Nutrition cause

Bitter Melon (Momordica charantia)

Momordica charantia, known as bitter melon, bitter gourd, bitter squash, or balsam-pear, has names in other languages which have entered English as loanwords, e.g. goya from Okinawan and karela from Sanskrit. Those from the Caribbean island of Jamaica commonly refer to the plant as cerasee.

It is a tropical and subtropical vine of the family Cucurbitaceae, widely grown in Asia, Africa, and the Caribbean for its edible fruit. Its many varieties differ substantially in the shape and bitterness of the fruit.

Bitter melon originated in India and was introduced into China in the 14th century.

Protective B Factor
Measured in mg

There are 5 benefits of Bitter Melon (Momordica charantia), including:

Blood Sugar - Hyperglycemia Lymphatic outcome
Minor decreased risk of Blood Sugar - Hypergl...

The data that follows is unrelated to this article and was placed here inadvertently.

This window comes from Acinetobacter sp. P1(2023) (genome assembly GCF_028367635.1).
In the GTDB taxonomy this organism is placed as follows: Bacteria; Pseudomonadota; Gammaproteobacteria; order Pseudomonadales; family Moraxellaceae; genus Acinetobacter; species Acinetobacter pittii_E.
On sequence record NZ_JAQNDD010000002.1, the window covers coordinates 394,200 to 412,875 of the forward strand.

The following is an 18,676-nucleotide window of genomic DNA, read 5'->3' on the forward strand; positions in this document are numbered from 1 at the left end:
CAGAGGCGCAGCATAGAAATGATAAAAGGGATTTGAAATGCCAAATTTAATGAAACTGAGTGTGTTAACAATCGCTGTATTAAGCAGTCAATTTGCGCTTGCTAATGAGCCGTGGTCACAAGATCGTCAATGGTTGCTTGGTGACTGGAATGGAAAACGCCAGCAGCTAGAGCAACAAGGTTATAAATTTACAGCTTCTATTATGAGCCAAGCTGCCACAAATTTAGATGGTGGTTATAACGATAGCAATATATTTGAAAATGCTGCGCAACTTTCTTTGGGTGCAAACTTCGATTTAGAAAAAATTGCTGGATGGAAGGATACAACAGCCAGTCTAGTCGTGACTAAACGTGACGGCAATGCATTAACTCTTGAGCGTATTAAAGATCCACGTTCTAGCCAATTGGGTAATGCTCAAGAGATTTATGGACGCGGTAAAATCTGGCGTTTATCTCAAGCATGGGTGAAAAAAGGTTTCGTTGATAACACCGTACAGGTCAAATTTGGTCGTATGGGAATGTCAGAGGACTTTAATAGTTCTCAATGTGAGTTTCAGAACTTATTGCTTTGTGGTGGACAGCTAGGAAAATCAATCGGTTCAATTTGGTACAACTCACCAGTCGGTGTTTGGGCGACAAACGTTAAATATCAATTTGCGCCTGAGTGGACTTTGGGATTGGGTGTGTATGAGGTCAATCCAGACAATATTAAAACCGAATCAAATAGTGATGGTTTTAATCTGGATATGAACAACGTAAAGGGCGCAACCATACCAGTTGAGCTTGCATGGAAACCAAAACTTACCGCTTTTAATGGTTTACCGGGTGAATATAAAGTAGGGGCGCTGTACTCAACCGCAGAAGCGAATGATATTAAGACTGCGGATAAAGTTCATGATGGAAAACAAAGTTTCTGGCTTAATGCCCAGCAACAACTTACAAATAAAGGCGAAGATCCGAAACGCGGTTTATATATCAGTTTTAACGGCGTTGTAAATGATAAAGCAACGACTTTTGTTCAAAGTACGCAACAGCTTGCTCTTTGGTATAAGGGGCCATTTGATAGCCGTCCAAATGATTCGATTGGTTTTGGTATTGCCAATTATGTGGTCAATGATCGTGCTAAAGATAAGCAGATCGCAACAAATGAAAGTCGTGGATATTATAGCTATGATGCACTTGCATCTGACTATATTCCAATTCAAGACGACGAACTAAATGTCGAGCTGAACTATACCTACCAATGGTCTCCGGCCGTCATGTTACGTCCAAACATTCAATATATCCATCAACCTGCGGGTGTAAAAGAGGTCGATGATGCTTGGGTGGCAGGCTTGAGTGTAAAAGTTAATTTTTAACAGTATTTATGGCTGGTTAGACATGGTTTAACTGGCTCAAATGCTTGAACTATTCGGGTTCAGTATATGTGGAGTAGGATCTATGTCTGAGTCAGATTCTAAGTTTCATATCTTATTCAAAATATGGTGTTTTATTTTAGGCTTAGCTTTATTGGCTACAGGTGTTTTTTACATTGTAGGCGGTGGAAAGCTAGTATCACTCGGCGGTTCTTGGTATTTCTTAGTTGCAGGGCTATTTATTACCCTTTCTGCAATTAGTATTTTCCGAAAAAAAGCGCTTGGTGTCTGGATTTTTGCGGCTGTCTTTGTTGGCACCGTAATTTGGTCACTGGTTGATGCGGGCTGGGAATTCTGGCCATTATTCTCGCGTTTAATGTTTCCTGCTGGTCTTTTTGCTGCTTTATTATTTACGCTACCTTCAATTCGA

Lymphatic system

2 studies

Metabolic Syndrome Lymphatic outcome
Minor decreased risk of Metabolic Syndrome
Lymphatic system

1 study

Obesity Musculoskeletal outcome
Minor decreased risk of Obesity
Musculoskeletal system

1 study

Insulin Resistance Lymphatic outcome
Minor decreased risk of Insulin Resistance
Lymphatic system

1 study

Type 2 Diabetes Lymphatic outcome
Minor decreased risk of Type 2 Diabetes
Lymphatic system

1 study

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Reported side effects include diarrhea, abdominal pain, fever, hypoglycemia, urinary incontinence, and chest pain. Symptoms are generally mild, do not require treatment, and resolve with rest. Bitter melon is contraindicated in pregnant women because it can induce bleeding, contractions, and miscarriage

Related to Bitter Melon (Momordica charantia)

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